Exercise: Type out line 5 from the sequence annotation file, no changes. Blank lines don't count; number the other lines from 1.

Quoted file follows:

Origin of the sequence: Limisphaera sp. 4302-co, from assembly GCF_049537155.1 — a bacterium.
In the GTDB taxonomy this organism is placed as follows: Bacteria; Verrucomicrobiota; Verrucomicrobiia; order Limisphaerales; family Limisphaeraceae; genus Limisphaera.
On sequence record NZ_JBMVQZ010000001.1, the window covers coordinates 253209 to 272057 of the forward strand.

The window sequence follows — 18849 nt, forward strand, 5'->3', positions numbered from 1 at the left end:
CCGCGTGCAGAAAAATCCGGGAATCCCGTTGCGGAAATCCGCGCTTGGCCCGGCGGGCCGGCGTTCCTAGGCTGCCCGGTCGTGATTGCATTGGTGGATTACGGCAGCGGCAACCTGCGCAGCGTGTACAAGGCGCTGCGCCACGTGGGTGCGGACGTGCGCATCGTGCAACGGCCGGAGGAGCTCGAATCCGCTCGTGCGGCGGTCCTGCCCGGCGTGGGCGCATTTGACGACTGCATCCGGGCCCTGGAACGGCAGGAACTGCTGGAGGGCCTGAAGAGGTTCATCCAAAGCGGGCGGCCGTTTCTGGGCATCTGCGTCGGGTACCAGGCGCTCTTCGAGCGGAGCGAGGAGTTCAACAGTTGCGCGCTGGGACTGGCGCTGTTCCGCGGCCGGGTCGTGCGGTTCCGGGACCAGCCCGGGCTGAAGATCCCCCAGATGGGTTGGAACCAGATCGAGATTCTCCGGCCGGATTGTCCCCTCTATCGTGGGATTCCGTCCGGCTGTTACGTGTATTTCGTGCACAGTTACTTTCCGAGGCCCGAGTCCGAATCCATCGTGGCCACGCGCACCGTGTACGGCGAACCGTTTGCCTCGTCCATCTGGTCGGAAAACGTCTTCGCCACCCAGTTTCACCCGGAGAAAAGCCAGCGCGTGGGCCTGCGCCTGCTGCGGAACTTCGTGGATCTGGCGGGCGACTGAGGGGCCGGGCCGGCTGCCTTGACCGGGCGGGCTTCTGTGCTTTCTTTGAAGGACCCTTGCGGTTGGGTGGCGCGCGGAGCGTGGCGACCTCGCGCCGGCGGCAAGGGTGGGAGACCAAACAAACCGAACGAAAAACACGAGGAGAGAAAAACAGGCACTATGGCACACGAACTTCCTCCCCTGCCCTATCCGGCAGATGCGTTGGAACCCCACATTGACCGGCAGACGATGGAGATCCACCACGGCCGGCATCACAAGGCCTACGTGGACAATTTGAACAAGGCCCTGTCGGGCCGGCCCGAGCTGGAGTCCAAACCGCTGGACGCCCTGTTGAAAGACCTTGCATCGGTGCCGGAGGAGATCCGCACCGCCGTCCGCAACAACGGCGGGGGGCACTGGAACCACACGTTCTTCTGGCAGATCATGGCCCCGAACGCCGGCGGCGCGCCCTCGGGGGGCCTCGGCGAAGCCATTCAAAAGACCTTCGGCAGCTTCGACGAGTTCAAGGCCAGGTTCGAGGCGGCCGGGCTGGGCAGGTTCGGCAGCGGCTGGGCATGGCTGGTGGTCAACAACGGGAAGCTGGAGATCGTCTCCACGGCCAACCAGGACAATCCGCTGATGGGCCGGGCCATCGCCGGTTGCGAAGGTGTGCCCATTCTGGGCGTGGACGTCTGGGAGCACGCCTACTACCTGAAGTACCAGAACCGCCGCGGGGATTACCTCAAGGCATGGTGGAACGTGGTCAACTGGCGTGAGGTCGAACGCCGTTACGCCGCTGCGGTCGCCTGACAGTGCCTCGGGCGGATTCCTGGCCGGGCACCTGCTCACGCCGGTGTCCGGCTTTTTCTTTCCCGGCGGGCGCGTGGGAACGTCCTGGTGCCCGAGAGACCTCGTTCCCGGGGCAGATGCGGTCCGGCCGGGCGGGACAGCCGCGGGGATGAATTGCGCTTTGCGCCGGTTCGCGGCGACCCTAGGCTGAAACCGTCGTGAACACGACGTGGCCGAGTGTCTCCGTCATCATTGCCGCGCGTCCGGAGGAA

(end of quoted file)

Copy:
CCGCGTGCAGAAAAATCCGGGAATCCCGTTGCGGAAATCCGCGCTTGGCCCGGCGGGCCGGCGTTCCTAGGCTGCCCGGTCGTGATTGCATTGGTGGATTACGGCAGCGGCAACCTGCGCAGCGTGTACAAGGCGCTGCGCCACGTGGGTGCGGACGTGCGCATCGTGCAACGGCCGGAGGAGCTCGAATCCGCTCGTGCGGCGGTCCTGCCCGGCGTGGGCGCATTTGACGACTGCATCCGGGCCCTGGAACGGCAGGAACTGCTGGAGGGCCTGAAGAGGTTCATCCAAAGCGGGCGGCCGTTTCTGGGCATCTGCGTCGGGTACCAGGCGCTCTTCGAGCGGAGCGAGGAGTTCAACAGTTGCGCGCTGGGACTGGCGCTGTTCCGCGGCCGGGTCGTGCGGTTCCGGGACCAGCCCGGGCTGAAGATCCCCCAGATGGGTTGGAACCAGATCGAGATTCTCCGGCCGGATTGTCCCCTCTATCGTGGGATTCCGTCCGGCTGTTACGTGTATTTCGTGCACAGTTACTTTCCGAGGCCCGAGTCCGAATCCATCGTGGCCACGCGCACCGTGTACGGCGAACCGTTTGCCTCGTCCATCTGGTCGGAAAACGTCTTCGCCACCCAGTTTCACCCGGAGAAAAGCCAGCGCGTGGGCCTGCGCCTGCTGCGGAACTTCGTGGATCTGGCGGGCGACTGAGGGGCCGGGCCGGCTGCCTTGACCGGGCGGGCTTCTGTGCTTTCTTTGAAGGACCCTTGCGGTTGGGTGGCGCGCGGAGCGTGGCGACCTCGCGCCGGCGGCAAGGGTGGGAGACCAAACAAACCGAACGAAAAACACGAGGAGAGAAAAACAGGCACTATGGCACACGAACTTCCTCCCCTGCCCTATCCGGCAGATGCGTTGGAACCCCACATTGACCGGCAGACGATGGAGATCCACCACGGCCGGCATCACAAGGCCTACGTGGACAATTTGAACAAGGCCCTGTCGGGCCGGCCCGAGCTGGAGTCCAAACCGCTGGACGCCCTGTTGAAAGACCTTGCATCGGTGCCGGAGGAGATCCGCACCGCCGTCCGCAACAACGGCGGGGGGCACTGGAACCACACGTTCTTCTGGCAGATCATGGCCCCGAACGCCGGCGGCGCGCCCTCGGGGGGCCTCGGCGAAGCCATTCAAAAGACCTTCGGCAGCTTCGACGAGTTCAAGGCCAGGTTCGAGGCGGCCGGGCTGGGCAGGTTCGGCAGCGGCTGGGCATGGCTGGTGGTCAACAACGGGAAGCTGGAGATCGTCTCCACGGCCAACCAGGACAATCCGCTGATGGGCCGGGCCATCGCCGGTTGCGAAGGTGTGCCCATTCTGGGCGTGGACGTCTGGGAGCACGCCTACTACCTGAAGTACCAGAACCGCCGCGGGGATTACCTCAAGGCATGGTGGAACGTGGTCAACTGGCGTGAGGTCGAACGCCGTTACGCCGCTGCGGTCGCCTGACAGTGCCTCGGGCGGATTCCTGGCCGGGCACCTGCTCACGCCGGTGTCCGGCTTTTTCTTTCCCGGCGGGCGCGTGGGAACGTCCTGGTGCCCGAGAGACCTCGTTCCCGGGGCAGATGCGGTCCGGCCGGGCGGGACAGCCGCGGGGATGAATTGCGCTTTGCGCCGGTTCGCGGCGACCCTAGGCTGAAACCGTCGTGAACACGACGTGGCCGAGTGTCTCCGTCATCATTGCCGCGCGTCCGGAGGAA